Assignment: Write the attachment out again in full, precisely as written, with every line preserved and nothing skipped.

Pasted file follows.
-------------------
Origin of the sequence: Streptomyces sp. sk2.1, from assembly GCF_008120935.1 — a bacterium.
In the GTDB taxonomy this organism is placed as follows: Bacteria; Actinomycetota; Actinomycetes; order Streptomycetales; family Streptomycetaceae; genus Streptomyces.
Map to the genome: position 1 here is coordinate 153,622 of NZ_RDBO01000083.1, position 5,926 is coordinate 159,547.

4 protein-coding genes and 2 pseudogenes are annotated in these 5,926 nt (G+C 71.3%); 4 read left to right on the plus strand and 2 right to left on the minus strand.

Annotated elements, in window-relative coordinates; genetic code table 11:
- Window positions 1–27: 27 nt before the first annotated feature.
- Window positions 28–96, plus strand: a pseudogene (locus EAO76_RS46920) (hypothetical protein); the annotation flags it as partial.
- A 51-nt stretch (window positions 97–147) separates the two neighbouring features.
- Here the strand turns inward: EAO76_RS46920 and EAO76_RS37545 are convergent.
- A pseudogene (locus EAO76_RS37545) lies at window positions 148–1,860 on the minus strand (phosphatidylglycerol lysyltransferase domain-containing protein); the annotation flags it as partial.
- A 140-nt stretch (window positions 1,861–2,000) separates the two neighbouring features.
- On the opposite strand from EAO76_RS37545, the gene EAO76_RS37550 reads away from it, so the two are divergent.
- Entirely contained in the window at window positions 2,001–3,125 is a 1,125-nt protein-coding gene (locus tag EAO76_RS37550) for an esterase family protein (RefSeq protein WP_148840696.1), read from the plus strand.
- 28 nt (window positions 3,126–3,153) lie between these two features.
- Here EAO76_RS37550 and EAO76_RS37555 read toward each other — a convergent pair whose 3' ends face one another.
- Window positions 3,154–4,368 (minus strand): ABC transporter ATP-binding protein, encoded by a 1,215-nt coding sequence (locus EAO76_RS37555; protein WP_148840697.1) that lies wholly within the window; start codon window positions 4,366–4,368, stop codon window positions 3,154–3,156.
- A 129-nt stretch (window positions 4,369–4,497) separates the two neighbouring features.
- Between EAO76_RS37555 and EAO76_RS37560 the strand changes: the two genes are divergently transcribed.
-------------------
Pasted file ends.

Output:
Origin of the sequence: Streptomyces sp. sk2.1, from assembly GCF_008120935.1 — a bacterium.
In the GTDB taxonomy this organism is placed as follows: Bacteria; Actinomycetota; Actinomycetes; order Streptomycetales; family Streptomycetaceae; genus Streptomyces.
Map to the genome: position 1 here is coordinate 153,622 of NZ_RDBO01000083.1, position 5,926 is coordinate 159,547.

4 protein-coding genes and 2 pseudogenes are annotated in these 5,926 nt (G+C 71.3%); 4 read left to right on the plus strand and 2 right to left on the minus strand.

Annotated elements, in window-relative coordinates; genetic code table 11:
- Window positions 1–27: 27 nt before the first annotated feature.
- Window positions 28–96, plus strand: a pseudogene (locus EAO76_RS46920) (hypothetical protein); the annotation flags it as partial.
- A 51-nt stretch (window positions 97–147) separates the two neighbouring features.
- Here the strand turns inward: EAO76_RS46920 and EAO76_RS37545 are convergent.
- A pseudogene (locus EAO76_RS37545) lies at window positions 148–1,860 on the minus strand (phosphatidylglycerol lysyltransferase domain-containing protein); the annotation flags it as partial.
- A 140-nt stretch (window positions 1,861–2,000) separates the two neighbouring features.
- On the opposite strand from EAO76_RS37545, the gene EAO76_RS37550 reads away from it, so the two are divergent.
- Entirely contained in the window at window positions 2,001–3,125 is a 1,125-nt protein-coding gene (locus tag EAO76_RS37550) for an esterase family protein (RefSeq protein WP_148840696.1), read from the plus strand.
- 28 nt (window positions 3,126–3,153) lie between these two features.
- Here EAO76_RS37550 and EAO76_RS37555 read toward each other — a convergent pair whose 3' ends face one another.
- Window positions 3,154–4,368 (minus strand): ABC transporter ATP-binding protein, encoded by a 1,215-nt coding sequence (locus EAO76_RS37555; protein WP_148840697.1) that lies wholly within the window; start codon window positions 4,366–4,368, stop codon window positions 3,154–3,156.
- A 129-nt stretch (window positions 4,369–4,497) separates the two neighbouring features.
- Between EAO76_RS37555 and EAO76_RS37560 the strand changes: the two genes are divergently transcribed.